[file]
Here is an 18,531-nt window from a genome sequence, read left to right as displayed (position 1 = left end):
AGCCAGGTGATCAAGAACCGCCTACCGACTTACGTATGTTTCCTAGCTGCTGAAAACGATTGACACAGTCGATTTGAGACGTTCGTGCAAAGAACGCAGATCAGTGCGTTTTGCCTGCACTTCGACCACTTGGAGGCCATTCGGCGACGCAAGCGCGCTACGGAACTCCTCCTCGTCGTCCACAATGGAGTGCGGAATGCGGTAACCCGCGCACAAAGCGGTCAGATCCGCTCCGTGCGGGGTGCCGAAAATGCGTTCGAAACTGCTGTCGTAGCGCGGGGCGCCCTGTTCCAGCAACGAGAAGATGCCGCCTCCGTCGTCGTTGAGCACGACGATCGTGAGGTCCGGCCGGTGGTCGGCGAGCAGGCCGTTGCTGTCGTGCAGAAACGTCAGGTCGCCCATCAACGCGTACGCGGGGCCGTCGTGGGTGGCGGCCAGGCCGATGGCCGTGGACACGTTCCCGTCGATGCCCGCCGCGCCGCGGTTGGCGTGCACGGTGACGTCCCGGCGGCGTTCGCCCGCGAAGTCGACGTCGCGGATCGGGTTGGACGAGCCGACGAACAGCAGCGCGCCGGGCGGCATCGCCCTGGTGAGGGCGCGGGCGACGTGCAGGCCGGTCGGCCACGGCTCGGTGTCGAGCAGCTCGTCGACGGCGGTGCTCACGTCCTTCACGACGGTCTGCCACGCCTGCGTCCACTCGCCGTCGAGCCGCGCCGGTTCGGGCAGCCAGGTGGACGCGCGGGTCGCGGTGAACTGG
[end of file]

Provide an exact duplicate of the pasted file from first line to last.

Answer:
Here is an 18,531-nt window from a genome sequence, read left to right as displayed (position 1 = left end):
AGCCAGGTGATCAAGAACCGCCTACCGACTTACGTATGTTTCCTAGCTGCTGAAAACGATTGACACAGTCGATTTGAGACGTTCGTGCAAAGAACGCAGATCAGTGCGTTTTGCCTGCACTTCGACCACTTGGAGGCCATTCGGCGACGCAAGCGCGCTACGGAACTCCTCCTCGTCGTCCACAATGGAGTGCGGAATGCGGTAACCCGCGCACAAAGCGGTCAGATCCGCTCCGTGCGGGGTGCCGAAAATGCGTTCGAAACTGCTGTCGTAGCGCGGGGCGCCCTGTTCCAGCAACGAGAAGATGCCGCCTCCGTCGTCGTTGAGCACGACGATCGTGAGGTCCGGCCGGTGGTCGGCGAGCAGGCCGTTGCTGTCGTGCAGAAACGTCAGGTCGCCCATCAACGCGTACGCGGGGCCGTCGTGGGTGGCGGCCAGGCCGATGGCCGTGGACACGTTCCCGTCGATGCCCGCCGCGCCGCGGTTGGCGTGCACGGTGACGTCCCGGCGGCGTTCGCCCGCGAAGTCGACGTCGCGGATCGGGTTGGACGAGCCGACGAACAGCAGCGCGCCGGGCGGCATCGCCCTGGTGAGGGCGCGGGCGACGTGCAGGCCGGTCGGCCACGGCTCGGTGTCGAGCAGCTCGTCGACGGCGGTGCTCACGTCCTTCACGACGGTCTGCCACGCCTGCGTCCACTCGCCGTCGAGCCGCGCCGGTTCGGGCAGCCAGGTGGACGCGCGGGTCGCGGTGAACTGG